Future Technology

Octavia Butler must have had quite a few issues arise when she began her novel that is set thirty years in the future. One of the hardest I believe she must have had to contend with was that of technology; how can you predict what technological advances will be made in thirty years? She does an eloquent job utlizing different techniques for various areas. The first obvious mention of technology that came up in Parable of the Sower was that designed for space. In 2024 there are somewhat frequent trips to Mars and serious notions of colonizing the planet. The heroine, Lauren, believes that space is where the country needs to head in order to improve. When Butler wrote this in 1993, the Cold War had just ended and the explorations of space were still fresh in everyone’s mind. But as the ’90s wore on the millenium came and went, space became less popular and interests in it dwindled. To write her novel, Butler used what was most prevalent in her time and imagined a future where those interests prevailed. She was bold to declare this, and she is less so with other technologies.

One of the most surprising objects she glances over is the giant televisions that apparently populated almost every household before the decline of the country. These televisions cover entire walls, and Butler only mentions this sparingly when in 1993 that idea must have seemed absurd. Today, though, that is more likey to become a reality before 2024, and every family will be watching the Superbowl on their wall-sized TV within the next decade. This is one instance where Butler predicted correctly, because she saw that television wasn’t a passing technology and it would advance quickly. She had to include entertainment in her novel somehow, and she was very intelligent in the way that she did so.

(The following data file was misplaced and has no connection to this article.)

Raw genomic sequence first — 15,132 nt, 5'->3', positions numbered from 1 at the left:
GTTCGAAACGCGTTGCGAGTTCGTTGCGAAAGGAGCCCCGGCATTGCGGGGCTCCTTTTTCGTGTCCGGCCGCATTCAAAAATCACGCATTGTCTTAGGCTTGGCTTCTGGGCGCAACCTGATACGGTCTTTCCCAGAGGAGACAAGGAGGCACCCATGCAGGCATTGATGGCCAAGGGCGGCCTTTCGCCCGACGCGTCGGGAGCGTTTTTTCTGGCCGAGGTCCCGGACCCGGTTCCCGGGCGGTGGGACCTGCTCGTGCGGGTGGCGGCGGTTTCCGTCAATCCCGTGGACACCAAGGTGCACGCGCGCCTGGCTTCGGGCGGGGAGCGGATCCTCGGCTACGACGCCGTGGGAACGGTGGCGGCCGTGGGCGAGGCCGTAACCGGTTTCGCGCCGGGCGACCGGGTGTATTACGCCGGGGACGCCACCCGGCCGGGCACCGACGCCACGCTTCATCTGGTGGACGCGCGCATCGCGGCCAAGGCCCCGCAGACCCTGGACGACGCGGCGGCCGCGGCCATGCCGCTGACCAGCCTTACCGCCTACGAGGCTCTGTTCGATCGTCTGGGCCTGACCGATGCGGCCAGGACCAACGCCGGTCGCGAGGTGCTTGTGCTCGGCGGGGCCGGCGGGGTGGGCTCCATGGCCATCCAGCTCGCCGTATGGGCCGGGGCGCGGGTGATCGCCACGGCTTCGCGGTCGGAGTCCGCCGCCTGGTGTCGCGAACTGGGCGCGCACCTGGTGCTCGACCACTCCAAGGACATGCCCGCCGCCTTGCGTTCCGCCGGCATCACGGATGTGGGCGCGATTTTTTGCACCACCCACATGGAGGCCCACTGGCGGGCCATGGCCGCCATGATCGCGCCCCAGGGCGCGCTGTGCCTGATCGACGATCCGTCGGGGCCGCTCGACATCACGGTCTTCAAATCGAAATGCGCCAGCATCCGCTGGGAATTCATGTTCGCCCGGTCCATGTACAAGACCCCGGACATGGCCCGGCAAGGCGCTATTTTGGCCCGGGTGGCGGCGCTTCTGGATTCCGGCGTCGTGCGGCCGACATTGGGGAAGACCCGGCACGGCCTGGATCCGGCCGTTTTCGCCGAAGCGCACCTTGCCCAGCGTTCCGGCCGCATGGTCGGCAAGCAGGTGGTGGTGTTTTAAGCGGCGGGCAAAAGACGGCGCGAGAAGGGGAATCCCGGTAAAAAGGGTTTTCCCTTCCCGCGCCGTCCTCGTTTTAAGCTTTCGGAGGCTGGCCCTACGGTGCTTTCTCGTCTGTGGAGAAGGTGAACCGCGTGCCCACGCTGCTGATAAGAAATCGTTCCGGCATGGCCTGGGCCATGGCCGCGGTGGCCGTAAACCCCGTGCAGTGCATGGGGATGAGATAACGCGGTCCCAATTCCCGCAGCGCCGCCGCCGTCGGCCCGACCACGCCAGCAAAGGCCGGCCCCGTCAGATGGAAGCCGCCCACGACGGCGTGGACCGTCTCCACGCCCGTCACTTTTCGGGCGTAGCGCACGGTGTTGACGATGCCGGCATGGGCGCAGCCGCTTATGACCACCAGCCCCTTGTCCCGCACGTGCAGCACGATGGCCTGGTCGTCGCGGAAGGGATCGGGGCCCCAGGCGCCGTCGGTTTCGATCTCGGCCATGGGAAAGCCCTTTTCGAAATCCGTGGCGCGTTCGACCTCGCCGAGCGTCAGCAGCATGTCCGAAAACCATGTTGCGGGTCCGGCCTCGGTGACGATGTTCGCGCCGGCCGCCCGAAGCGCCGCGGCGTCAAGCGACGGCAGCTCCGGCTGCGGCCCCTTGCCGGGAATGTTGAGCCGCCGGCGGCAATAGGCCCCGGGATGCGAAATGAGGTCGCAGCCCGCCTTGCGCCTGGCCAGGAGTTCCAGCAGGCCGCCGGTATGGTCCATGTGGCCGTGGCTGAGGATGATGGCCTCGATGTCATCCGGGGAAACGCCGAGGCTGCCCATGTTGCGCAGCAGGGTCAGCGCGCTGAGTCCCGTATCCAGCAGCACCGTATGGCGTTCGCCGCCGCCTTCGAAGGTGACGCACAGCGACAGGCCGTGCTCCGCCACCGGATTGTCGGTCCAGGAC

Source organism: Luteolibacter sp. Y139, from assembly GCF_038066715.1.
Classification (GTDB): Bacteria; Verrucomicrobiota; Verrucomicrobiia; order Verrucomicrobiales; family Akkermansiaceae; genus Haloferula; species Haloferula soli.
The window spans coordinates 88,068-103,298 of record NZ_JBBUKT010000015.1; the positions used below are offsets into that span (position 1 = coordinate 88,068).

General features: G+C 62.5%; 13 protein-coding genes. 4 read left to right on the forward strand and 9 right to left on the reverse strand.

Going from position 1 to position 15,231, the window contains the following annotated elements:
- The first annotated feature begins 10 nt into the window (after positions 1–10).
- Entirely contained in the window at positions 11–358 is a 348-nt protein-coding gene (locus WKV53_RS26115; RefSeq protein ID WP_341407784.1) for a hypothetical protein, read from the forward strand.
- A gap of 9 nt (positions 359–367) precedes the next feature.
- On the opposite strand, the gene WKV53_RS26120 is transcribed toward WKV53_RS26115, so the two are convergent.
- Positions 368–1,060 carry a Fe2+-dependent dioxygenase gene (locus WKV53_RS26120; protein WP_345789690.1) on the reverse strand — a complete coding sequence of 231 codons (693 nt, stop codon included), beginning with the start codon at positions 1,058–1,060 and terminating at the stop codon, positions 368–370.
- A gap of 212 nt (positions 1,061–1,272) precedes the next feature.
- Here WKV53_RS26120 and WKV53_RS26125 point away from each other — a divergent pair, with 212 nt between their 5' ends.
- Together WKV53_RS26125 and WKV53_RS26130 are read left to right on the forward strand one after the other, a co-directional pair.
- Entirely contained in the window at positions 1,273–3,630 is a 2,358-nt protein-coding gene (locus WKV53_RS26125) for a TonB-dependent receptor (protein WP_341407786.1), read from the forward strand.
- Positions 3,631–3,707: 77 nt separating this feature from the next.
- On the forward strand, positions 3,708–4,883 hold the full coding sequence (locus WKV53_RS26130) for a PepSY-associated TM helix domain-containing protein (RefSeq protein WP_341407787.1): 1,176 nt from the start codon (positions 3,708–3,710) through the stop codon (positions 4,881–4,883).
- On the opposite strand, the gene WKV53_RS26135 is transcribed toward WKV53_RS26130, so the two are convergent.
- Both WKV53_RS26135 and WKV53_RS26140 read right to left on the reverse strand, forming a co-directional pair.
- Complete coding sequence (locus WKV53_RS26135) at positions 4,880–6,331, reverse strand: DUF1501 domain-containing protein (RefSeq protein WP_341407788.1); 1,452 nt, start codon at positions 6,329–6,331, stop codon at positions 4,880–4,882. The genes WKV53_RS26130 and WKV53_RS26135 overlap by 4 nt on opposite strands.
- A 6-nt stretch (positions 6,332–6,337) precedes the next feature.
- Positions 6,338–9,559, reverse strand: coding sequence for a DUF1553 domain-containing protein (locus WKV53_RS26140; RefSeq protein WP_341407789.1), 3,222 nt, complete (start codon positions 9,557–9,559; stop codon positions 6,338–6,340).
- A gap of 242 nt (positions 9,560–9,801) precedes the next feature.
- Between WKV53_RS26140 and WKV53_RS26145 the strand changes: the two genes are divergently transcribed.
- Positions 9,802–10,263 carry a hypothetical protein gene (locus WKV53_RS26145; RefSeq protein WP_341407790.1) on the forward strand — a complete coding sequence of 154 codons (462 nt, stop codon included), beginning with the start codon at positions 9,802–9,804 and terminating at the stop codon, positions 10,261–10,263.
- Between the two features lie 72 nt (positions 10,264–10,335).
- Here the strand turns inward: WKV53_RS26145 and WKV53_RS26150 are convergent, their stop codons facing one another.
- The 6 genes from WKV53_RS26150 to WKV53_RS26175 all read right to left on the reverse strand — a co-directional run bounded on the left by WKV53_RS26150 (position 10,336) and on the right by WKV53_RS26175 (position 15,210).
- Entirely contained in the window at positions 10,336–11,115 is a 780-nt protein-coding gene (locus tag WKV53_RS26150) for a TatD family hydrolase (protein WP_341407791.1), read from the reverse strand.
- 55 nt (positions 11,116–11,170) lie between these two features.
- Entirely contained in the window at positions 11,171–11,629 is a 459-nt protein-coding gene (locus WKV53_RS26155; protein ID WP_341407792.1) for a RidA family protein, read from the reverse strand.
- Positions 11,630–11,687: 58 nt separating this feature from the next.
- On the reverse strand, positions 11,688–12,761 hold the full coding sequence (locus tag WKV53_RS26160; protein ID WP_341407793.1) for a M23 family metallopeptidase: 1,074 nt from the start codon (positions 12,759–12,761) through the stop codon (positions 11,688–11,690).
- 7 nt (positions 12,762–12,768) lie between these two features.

In the case of guns, I think Butler played it incredibly safe. She names a few guns that the Olamina family owns and is sure to mention that they’re old and not the best gun one could get on the market. Butler knew that she couldn’t guess what kind of weaponry people would have in 2024, so she used names she was familiar with and knew her audience would recognize.

I think this novel shows how difficult it is to predict accurately where technology is headed. Some people thought that by now we would be speaking to our computers rather than typing on them, but we haven’t lost that need for tactile sensation. Even people who study this area and make the most precise predictions as they possible can aren’t right. Butler does a good job making her world both familiar and different at the same time, which creates a sense of believability. Because she wasn’t so outrageous with the technologies she chose we’re more likely to focus on the characters and their development, which I believe is her intention.

1 comment

  1. Professor Sample’s avatar

    It’s intriguing that Lauren takes almost the same position on space exploration as the characters did in Lucifer’s Hammer fifteen years later. It makes me wonder, is Butler’s overall view of technology more like Niven and Pournelle’s or more like DeLillo, with his skepticism and focus on the “integral accident” of technology?

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